CTE Awareness day, January 30
On the Good Men Project’s Disposability of Men Social Interest Group’s convocast, we talk about strategies to save the lives and brains of our children. While contact sports are attractive in many ways, they damage our children’s brains. There is no absolute recovery from injuries suffered from repetitive hits, chronic-traumatic-encephalopathy (CTE), or repetitive concussions, traumatic brain injury (TBI). However, help and strategies to minimize symptoms are available once the problem is acknowledged and diagnosed.
Parents and coaches know that teenagers can be an unpredictable lot. Hormonal changes plus growth spurts and the metamorphosis from child to adult can tax not only the teenager but the parents. A happy-go-lucky-child can become moody and distant. It is hard to distinguish normal behavior from depression:
- Sex, alcohol, and drugs
- Mood Swings
- Lying or hiding facts
- Defying rules and arguing
Does your child/teenager also play a contact sport: football, ice or field hockey, soccer, wrestling, boxing, basketball, diving, lacrosse, rodeo, ski jumping, water polo, and/or team handball. If the answer is yes, are they exhibiting “normal” behaviors only worse? Has your bright student slacked off school work?
“Dumb Jock” may be Brain Injured
There is the persistent image of the “dumb jock” taking all the easy courses to maintain their eligibility for a team. It may be that your jock is not dumb but his injured brain can’t function and he is playing anyway. It may be time to consider a change. Their brain may be suffering from chronic-traumatic-encephalopathy (CTE) as a result of repetitive hits or not completely recovered from one or more concussive hits. If you suspect there is a problem, check with teachers. They’ll be aware if there are changes.
CTE Behavioral Symptoms
According to the Mayo Clinic, behaviors from chronic-traumatic-encephalopathy (CTE) may include:
- Difficulty with self-control
- Lack of awareness of abilities
- Risky behavior, Difficulty in social situations
- Verbal or physical outbursts
- Anger, Insomnia, Aggression
- Difficulty thinking (cognitive impairment)
- Impulsive behavior
- Depression or apathy
- Short-term memory loss
- Difficulty planning and carrying out tasks (executive function)
- Emotional instability
- Substance abuse
- Suicidal thoughts or behavior.
CTE Physical Symptoms
Problems involving senses may include: Persistent ringing in the ears, Difficulty recognizing objects, Impaired hand-eye coordination, Blind spots or double vision, A bitter taste, a bad smell or difficulty smelling, Skin tingling, pain or itching, and Trouble with balance or dizziness.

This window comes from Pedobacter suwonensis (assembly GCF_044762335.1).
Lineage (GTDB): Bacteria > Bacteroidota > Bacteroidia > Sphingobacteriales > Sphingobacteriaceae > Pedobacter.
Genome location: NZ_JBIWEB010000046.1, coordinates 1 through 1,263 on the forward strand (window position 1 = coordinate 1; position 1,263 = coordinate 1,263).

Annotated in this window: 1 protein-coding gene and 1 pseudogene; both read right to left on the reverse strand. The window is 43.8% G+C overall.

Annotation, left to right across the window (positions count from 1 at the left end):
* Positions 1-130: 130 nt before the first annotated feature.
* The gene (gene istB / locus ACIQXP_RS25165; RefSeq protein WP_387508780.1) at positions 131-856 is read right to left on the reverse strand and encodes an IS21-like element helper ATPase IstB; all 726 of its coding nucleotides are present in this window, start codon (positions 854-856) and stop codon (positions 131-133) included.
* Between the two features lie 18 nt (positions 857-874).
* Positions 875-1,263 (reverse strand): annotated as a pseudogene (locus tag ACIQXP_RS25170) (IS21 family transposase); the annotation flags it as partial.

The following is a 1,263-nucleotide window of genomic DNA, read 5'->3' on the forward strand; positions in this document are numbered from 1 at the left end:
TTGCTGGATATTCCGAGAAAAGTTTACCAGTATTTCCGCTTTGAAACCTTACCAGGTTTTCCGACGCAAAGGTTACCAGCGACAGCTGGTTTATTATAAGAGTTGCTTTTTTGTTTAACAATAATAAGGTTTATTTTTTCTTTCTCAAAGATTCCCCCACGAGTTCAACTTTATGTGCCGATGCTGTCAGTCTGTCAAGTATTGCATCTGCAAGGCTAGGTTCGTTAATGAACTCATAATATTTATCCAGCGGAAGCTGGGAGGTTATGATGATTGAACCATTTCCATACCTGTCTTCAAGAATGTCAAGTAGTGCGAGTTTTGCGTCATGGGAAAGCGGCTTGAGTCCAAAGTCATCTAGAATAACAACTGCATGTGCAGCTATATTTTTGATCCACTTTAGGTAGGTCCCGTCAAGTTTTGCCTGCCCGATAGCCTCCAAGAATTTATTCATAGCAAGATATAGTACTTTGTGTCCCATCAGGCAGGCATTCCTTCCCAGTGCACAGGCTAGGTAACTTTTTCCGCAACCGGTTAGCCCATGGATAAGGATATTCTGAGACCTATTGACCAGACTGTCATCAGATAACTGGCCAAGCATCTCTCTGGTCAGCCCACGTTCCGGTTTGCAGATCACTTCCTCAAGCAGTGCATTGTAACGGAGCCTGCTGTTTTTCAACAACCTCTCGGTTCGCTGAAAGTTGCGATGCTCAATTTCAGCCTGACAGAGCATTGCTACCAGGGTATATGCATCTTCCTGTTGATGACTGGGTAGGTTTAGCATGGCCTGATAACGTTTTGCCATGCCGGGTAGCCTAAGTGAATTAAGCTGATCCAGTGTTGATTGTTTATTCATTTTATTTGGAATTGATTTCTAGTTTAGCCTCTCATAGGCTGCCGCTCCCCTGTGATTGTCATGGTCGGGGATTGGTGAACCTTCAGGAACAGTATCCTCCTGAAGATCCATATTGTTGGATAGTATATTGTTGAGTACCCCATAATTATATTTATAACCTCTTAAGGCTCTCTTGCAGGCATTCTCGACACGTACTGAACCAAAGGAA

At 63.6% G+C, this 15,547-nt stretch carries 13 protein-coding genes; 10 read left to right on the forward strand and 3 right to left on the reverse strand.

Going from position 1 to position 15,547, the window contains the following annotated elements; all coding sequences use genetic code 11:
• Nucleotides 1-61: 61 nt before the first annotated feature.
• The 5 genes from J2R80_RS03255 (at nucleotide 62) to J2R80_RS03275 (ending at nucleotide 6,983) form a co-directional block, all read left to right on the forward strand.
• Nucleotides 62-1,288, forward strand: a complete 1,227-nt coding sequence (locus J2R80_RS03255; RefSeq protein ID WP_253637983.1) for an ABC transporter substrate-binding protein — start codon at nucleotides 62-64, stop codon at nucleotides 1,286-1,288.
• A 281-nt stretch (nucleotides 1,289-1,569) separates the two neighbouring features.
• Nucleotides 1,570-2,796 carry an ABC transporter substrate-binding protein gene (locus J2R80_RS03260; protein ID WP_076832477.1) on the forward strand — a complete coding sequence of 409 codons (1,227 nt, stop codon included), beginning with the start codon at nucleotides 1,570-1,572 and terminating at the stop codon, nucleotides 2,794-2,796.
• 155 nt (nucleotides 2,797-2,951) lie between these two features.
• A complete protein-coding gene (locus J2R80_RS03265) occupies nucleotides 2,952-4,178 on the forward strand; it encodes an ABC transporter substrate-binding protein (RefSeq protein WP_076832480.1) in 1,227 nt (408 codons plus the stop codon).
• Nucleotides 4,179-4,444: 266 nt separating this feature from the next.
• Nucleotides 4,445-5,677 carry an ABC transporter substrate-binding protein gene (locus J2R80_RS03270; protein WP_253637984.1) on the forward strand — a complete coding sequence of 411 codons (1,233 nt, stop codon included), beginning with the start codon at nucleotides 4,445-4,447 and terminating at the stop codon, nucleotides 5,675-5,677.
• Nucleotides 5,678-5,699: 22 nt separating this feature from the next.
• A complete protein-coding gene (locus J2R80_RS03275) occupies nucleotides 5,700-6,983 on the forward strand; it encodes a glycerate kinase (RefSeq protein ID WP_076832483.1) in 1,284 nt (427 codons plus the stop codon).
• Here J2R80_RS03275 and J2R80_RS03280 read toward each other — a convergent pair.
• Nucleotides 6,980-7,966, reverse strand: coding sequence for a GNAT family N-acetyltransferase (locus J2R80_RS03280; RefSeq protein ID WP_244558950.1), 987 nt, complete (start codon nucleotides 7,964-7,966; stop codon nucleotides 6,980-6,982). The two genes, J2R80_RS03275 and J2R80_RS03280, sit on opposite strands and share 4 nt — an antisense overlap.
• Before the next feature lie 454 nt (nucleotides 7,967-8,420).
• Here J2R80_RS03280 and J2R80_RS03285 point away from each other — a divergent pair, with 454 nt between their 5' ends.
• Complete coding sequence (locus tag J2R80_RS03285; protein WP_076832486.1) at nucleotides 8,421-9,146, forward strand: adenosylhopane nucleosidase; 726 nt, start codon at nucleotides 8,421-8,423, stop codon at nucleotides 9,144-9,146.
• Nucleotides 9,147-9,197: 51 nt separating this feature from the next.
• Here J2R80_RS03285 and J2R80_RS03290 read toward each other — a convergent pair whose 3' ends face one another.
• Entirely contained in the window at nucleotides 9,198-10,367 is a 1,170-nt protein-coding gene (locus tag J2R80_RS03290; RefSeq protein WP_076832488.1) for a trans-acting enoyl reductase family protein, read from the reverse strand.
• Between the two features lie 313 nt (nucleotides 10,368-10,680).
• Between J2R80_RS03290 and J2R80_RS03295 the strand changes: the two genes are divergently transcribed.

TBI-Traumatic Brain Injury Symptoms
If your child/teenager has suffered a concussion, Traumatic Brain Injury (TBI), and not taken the time to fully recover, they may exhibit similar issues that extend to Problem-solving, Multitasking, Organization, Planning, Decision-making, Beginning or completing tasks, Trouble with turn taking or topic selection in conversations, Problems with changes in tone, pitch or emphasis to express emotions, attitudes or subtle differences in meaning, Difficulty understanding nonverbal signals, Trouble reading cues from listeners,Trouble starting or stopping conversations, and Inability to use the muscles needed to form words (dysarthria).
Help is Available
There are therapies and support for those who are suffering from CTE or TBI. If it is your child/teenager that you suspect is suffering, your first step would be to see a neurologist or contact your state or local Brain Injury Association which will help you help your child.
A helpful guide is “13 Steps to Help Your Student Athlete with a Brain Injury.”
We want to hear about your experience: To help others, if you or your child has been diagnosed with CTE or TBI, how did you realize there was a problem? What did you do?
Did your son or daughter exhibit behaviors that you thought were normal only to find out there was a problem? In time to help? That a tough question. The truth is not enough parents or students pay enough attention to the serious outcome of repetitive hits to the extent they have no idea what CTE is. The result is a normalizing of the behaviors and shock when their child is beyond help.
The outcome of ignoring the injury or the behaviors or calling it “normal” can be tragic. If this has happened to you, would you share your story in the hope of preventing such a sad and terrible outcome for another family?
When you’re ready to submit, click the red box, below.
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